# Scan-line algorithm to fill in a triangle

I wrote the following script to fill a Triangle.

import pygame
import random
pygame.init()

WIN = pygame.display
D = WIN.set_mode((1200, 600))

p1 = (200, 50)
p2 = (1000, 600)

class Vec2:
def __init__(self, x, y):
self.x = x
self.y = y

def getLine(start, end):
# RETURNS ALL THE PIXELS THAT NEEDS TO BE FILLED TO FORM A LINE
x1, y1 = int(start.x), int(start.y)
x2, y2 = int(end.x), int(end.y)
dx = x2 - x1
dy = y2 - y1

is_steep = abs(dy) > abs(dx)

if is_steep:
x1, y1 = y1, x1
x2, y2 = y2, x2

swapped = False
if x1 > x2:
x1, x2 = x2, x1
y1, y2 = y2, y1
swapped = True

dx = x2 - x1
dy = y2 - y1

error = int(dx / 2.0)
ystep = 1 if y1 < y2 else -1

y = y1
points = []
for x in range(x1, x2 + 1):
coord = Vec2(y, x) if is_steep else Vec2(x, y)
points.append(coord)
error -= abs(dy)
if error < 0:
y += ystep
error += dx

if swapped:
points.reverse()

return points

RED = (255, 0, 0)
BLUE = (0, 105, 255)
GREEN = (0, 255, 0)

def drawLine(p1, p2):
# DRAWS A LINE BY FILLING IN THE PIXELS RETURNED BY getLine
points = getLine(p1, p2)
color = (0, 0, 0)
pixels = len(points)
for i in range(pixels):
# COLOR BLEDNING
r0 = i/pixels* RED[0]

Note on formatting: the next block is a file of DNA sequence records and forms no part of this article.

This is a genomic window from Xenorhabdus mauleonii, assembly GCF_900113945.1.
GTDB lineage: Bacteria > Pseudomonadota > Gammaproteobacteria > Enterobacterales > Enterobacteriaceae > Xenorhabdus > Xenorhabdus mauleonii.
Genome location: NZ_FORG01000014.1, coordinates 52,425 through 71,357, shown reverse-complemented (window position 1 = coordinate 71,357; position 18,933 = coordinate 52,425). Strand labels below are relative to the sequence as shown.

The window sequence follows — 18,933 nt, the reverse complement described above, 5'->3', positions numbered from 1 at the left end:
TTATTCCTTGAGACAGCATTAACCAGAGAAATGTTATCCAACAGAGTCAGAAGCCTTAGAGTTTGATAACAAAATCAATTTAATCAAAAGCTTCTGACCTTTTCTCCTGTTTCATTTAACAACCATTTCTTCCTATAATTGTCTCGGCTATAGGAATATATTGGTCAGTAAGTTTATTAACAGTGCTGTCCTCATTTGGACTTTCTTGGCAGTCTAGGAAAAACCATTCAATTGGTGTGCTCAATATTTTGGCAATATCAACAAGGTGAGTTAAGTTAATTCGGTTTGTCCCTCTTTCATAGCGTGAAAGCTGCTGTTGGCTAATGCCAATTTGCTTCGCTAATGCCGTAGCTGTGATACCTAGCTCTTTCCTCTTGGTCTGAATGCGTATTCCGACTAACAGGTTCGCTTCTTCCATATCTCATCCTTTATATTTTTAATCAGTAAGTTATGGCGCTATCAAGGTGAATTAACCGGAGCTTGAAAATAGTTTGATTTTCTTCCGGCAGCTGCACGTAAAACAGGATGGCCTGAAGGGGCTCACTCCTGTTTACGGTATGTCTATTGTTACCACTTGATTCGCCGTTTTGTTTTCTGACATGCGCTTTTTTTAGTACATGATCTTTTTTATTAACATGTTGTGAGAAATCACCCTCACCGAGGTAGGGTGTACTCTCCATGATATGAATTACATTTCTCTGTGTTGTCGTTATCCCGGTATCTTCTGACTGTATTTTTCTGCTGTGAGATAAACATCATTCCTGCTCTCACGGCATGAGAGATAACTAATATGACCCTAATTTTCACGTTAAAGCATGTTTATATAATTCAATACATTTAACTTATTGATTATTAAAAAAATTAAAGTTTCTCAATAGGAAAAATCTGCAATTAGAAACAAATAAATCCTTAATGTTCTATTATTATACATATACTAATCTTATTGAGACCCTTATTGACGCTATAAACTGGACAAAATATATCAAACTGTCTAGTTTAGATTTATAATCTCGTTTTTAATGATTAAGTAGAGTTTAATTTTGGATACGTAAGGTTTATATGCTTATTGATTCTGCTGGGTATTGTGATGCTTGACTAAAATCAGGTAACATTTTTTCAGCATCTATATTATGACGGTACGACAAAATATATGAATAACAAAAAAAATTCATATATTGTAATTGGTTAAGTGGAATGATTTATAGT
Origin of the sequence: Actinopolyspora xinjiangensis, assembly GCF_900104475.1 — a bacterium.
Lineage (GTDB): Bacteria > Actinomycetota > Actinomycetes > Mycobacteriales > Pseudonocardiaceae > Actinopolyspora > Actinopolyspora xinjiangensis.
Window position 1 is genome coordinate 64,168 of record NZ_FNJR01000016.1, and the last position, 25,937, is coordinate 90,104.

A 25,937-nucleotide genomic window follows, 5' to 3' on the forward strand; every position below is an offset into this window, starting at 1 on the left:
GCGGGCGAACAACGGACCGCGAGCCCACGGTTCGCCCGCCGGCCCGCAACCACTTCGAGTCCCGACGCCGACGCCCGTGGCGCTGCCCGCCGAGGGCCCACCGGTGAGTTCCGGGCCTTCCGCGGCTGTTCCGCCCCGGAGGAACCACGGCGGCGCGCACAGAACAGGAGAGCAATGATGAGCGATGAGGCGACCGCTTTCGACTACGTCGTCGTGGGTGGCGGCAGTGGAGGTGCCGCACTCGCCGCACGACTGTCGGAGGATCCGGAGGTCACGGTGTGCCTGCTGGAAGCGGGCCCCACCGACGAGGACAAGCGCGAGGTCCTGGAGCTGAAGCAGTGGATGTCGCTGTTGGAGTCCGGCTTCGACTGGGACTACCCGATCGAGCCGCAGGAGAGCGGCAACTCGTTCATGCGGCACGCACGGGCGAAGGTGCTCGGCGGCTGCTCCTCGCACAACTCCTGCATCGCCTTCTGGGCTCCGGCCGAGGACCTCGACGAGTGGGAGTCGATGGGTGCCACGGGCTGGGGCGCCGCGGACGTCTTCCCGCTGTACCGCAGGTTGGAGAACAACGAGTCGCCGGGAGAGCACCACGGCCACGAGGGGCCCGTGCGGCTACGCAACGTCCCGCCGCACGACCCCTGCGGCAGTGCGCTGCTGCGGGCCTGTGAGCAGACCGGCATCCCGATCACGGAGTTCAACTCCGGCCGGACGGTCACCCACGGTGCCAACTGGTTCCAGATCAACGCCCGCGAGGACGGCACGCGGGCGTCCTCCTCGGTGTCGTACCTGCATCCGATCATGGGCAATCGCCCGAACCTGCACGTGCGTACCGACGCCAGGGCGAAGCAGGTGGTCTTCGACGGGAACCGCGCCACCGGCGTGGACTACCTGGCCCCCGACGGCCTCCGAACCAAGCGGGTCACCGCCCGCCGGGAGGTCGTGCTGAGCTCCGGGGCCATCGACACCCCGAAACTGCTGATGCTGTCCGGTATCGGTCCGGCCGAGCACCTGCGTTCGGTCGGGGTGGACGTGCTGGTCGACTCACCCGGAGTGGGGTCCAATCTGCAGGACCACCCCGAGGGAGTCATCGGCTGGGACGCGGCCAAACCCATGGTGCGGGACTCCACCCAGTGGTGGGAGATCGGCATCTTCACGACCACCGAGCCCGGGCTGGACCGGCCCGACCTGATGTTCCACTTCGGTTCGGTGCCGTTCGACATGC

b1 = (abs(pixels-i)/ pixels) * BLUE[1]
b2 = (abs(pixels-i)/ pixels) * BLUE[2]
color = (r0, b1, b2)

D.set_at((points[i].x, points[i].y), color)

# TRIANGLE
v1 = Vec2(500, 500)
v2 = Vec2(100, 100)
v3 = Vec2(1000, 200)

def fillFlatBottom(v1, v2, v3):
# FILL IN TRIANGLE WITH A FLAT BOTTOM
invm1 = (v1.x - v2.x)/(v1.y - v2.y)
invm2 = (v1.x - v3.x)/(v1.y - v3.y)

curx1 = v1.x
curx2 = v1.x

for y in range(int(v1.y), int(v2.y+1)):
drawLine(Vec2(curx1, y), Vec2(curx2, y))
curx1 += invm1
curx2 += invm2

def fillFlatTop(v1, v2, v3):
# FILL IN TRIANGLE WITH A FLAT TOP
invm1 = (v3.x - v2.x)/ (v3.y - v2.y)
invm2 = (v3.x - v1.x)/ (v3.y - v1.y)

curx1 = v3.x
curx2 = v3.x

for y in range(int(v3.y), int(v1.y), -1):
drawLine(Vec2(curx1, y), Vec2(curx2, y))
curx1 -= invm1
curx2 -= invm2

def drawTriangle(v1, v2, v3):
# DRAWS ANY TRIANGLE BY SPLITTING THEM INTO FLAT TOP AND
# FLAT BOTTOM
v = [v1, v2, v3]
for i in range(0, len(v)):
for j in range(i+1, len(v)):
if(v[i].y > v[j].y):
tempy = v[i].y
v[i].y = v[j].y
v[j].y = tempy
tempx = v[i].x
v[i].x = v[j].x
v[j].x = tempx

v1, v2, v3 = v[0], v[1], v[2]

if v1.y == v2.y == v3.y:
drawLine(v1, v2)
elif v2.y == v3.y:
fillFlatBottom(v1, v2, v3)
elif v1.y == v2.y:
fillFlatTop(v1, v2, v3)
else:
v4 = Vec2(v1.x + ((v2.y - v1.y)/ (v3.y - v1.y))* (v3.x - v1.x), v2.y)
fillFlatBottom(v1, v2, v4)
fillFlatTop(v2, v4, v3)

while True:
pygame.event.get()
D.fill((255, 255, 255))
drawTriangle(v1, v2, v3)
WIN.flip()


It uses bresenham's line algorithm and scan line algorithm to draw lines and fill triangle respectively. My goal is to fill in triangles that make up a 3d mesh. I tried implementing the code shown above to fill in a mesh (made of only 2 triangles). When i tried to rotate the mesh, it causes heavy lag, so it is clearly of no use in rendering bigger models(by bigger models, i mean a cube. That's my goal for now).

I can see a couple of things which might be causing problems. Firstly, in getLine function, it converts the points it receives as arguments from float to int.

x1, y1 = int(start.x), int(start.y)
x2, y2 = int(end.x), int(end.y)